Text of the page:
During the summer of 1974, the company began closing its Minnesota office. On July 31, it discharged 11 of its 30 Minnesota employees, and the following month it notified the Minnesota Commissioner of Labor and Industry, as required by the Act, that it was terminating an office in the State. [n8] At least nine of the discharged employees did not have any vested pension rights under the company's plan, but had worked for the company for 10 years or more, and thus qualified as pension obligees of the company under the law that Minnesota had enacted a few months earlier. On August 18, the State notified the company that it owed a pension funding charge of approximately $185,000 under the provisions of the Private Pension Benefits Protection Act.

The company brought suit in a Federal District Court asking [p240] for injunctive and declaratory relief. It claimed that the Act unconstitutionally impaired its contractual obligations to its employees under its pension agreement. The three-judge court upheld the constitutional validity of the Act as applied to the company, Fleck v. Spannaus, 449 F.Supp. 644, and an appeal was brought to this Court under 28 U.S.C. § 1253 (1976 ed.). [n9] We noted probable jurisdiction. 434 U.S. 1045.



There can be no question of the impact of the Minnesota Private Pension Benefits Protection Act upon the company' contractual relationships with its employees. T he Act substantially altered those relationships by superimposing pension obligations upon the company conspicuously beyond those that it had voluntarily agreed to undertake. But it does not inexorably follow that the Act, as applied to the company, violates the Contract Clause of the Constitution.

The language of the Contract Clause appears unambiguously absolute: "No State shall . . . pass any . . . Law impairing the Obligation of Contracts." U.S.Const., Art. I, § 10. The Clause is not, however, the Draconian provision that its words might seem to imply. As the Court has recognized,

literalism in the construction of the contract clause . . . would make it destructive of the public interest by depriving the State of its prerogative of self-protection.

W. B. Worthen Co. v. Thomas, 292 U.S. 426, 433. [n10] [p241]

Although it was perhaps the strongest single constitutional check on state legislation during our early years as a Nation, [n11] the Contract Clause receded into comparative desuetude with the adoption of the Fourteenth Amendment, and particularly with the development of the large body of jurisprudence under the Due Process Clause of that Amendment in modern constitutional history. [n12] Nonetheless, the Contract Clause remains part of the Constitution. It is not a dead letter. And its basic contours are brought into focus by several of this Court's 20th-century decisions.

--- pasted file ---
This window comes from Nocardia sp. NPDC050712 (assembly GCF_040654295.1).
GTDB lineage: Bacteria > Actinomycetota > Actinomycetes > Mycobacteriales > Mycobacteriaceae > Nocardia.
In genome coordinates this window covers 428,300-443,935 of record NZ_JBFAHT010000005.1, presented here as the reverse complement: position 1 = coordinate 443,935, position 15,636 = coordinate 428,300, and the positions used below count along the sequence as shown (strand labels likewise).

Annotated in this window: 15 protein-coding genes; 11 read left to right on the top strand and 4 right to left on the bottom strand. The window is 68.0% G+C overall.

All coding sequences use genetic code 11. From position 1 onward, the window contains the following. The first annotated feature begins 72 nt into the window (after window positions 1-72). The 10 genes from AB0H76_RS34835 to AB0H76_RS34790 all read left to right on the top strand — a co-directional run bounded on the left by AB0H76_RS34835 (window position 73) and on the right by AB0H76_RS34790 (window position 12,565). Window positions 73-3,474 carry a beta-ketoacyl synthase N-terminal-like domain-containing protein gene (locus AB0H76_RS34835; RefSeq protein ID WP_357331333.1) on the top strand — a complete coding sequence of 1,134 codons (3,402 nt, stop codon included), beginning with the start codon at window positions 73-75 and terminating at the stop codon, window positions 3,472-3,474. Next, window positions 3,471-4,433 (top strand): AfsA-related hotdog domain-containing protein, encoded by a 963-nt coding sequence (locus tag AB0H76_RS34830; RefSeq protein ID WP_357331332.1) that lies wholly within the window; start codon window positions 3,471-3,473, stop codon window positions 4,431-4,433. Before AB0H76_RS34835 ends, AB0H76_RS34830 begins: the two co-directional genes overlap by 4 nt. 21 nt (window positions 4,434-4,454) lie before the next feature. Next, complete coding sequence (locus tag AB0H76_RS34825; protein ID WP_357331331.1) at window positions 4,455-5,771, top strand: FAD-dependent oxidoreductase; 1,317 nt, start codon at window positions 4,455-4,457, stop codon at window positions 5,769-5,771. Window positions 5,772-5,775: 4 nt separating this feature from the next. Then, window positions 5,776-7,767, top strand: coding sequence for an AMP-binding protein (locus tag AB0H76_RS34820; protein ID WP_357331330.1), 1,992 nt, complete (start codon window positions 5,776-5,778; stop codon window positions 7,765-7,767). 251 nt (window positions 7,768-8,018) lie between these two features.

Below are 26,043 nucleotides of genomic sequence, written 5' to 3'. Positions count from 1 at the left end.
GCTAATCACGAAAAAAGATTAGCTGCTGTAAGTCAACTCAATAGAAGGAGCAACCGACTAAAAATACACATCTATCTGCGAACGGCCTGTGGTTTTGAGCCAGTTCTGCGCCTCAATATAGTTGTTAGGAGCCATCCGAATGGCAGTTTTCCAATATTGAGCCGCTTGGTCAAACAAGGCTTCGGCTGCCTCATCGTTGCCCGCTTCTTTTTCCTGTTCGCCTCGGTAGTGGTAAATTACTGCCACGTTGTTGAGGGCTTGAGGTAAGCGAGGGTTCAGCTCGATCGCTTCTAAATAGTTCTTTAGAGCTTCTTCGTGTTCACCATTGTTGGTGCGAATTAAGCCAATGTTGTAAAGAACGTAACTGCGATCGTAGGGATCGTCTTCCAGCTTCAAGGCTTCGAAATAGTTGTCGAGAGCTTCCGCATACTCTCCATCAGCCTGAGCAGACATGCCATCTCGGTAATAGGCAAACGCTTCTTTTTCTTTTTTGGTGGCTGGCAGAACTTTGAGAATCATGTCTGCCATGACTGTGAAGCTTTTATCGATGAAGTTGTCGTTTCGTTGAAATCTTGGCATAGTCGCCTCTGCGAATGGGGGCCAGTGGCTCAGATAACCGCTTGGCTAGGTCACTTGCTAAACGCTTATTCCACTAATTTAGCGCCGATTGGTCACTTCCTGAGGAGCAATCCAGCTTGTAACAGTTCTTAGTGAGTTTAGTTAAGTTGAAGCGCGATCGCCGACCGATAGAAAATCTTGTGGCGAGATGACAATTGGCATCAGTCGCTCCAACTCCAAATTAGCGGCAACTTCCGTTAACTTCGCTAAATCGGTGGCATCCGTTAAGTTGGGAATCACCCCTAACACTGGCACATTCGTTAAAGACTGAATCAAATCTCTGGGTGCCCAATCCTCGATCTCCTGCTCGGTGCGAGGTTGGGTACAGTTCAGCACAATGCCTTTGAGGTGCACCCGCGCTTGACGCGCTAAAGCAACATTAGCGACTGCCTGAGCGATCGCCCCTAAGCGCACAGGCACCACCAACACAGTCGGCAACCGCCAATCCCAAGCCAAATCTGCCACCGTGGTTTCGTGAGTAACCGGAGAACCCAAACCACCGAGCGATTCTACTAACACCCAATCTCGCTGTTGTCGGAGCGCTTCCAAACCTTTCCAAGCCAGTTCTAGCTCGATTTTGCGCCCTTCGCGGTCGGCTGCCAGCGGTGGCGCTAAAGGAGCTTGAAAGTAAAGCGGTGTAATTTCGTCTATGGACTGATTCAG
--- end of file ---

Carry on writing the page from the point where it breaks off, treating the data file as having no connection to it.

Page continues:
First of all, it is to be accepted as a commonplace that the Contract Clause does not operate to obliterate the police power of the States.

It is the settled law of this court that the interdiction of statutes impairing the obligation of contracts does not prevent the State from exercising such powers as are vested in it for the promotion of the common weal, or are necessary for the general good of the public, though contracts previously entered into between individuals may thereby be affected. This power, which in its various ramifications is known as the police power, is an exercise of the sovereign right of the Government to protect the lives, health, morals, comfort and general welfare of the people, and is paramount to any rights under contracts between individuals.

Manigault v. Springs, 199 U.S. 473, 480. As Mr. Justice Holmes succinctly put the matter in his opinion for the Court in Hudson Water Co. v. McCarter, 209 U.S. 349, 357:

One whose rights, such as they are, are subject to state restriction cannot remove them from the power of the State by making a contract [p242] about them. The contract will carry with it the infirmity of the subject matter.


If the Contract Clause is to retain any meaning at all, however, it must be understood to impose some limits upon the power of a State to abridge existing contractual relationships, even in the exercise of its otherwise legitimate police power. The existence and nature of those limits were clearly indicated in a series of cases in this Court arising from the efforts of the States to deal with the unprecedented emergencies brought on by the severe economic depression of the early 1930's.

In Home Building & Loan Assn. v. Blaisdell, 290 U.S. 398, the Court upheld against a Contract Clause attack a mortgage moratorium law that Minnesota had enacted to provide relief for homeowners threatened with foreclosure. Although the legislation conflicted directly with lenders' contractual foreclosure rights, the Court there acknowledged that, despite the Contract Clause, the States retain residual authority to enact laws "to safeguard the vital interests of [their] people." Id. at 434. In upholding the state mortgage moratorium law, the Court found five factors significant. First, the state legislature had declared in the Act itself that an emergency need for the protection of homeowners existed. Id. at 444. Second, the state law was enacted to protect a basic societal interest, not a favored group. Id. at 445. Third, the relief was appropriately tailored to the emergency that it was designed to meet. Ibid. Fourth, the imposed conditions were reasonable. Id. at 445-447. And, finally, the legislation was limited to the duration of the emergency. Id. at 447.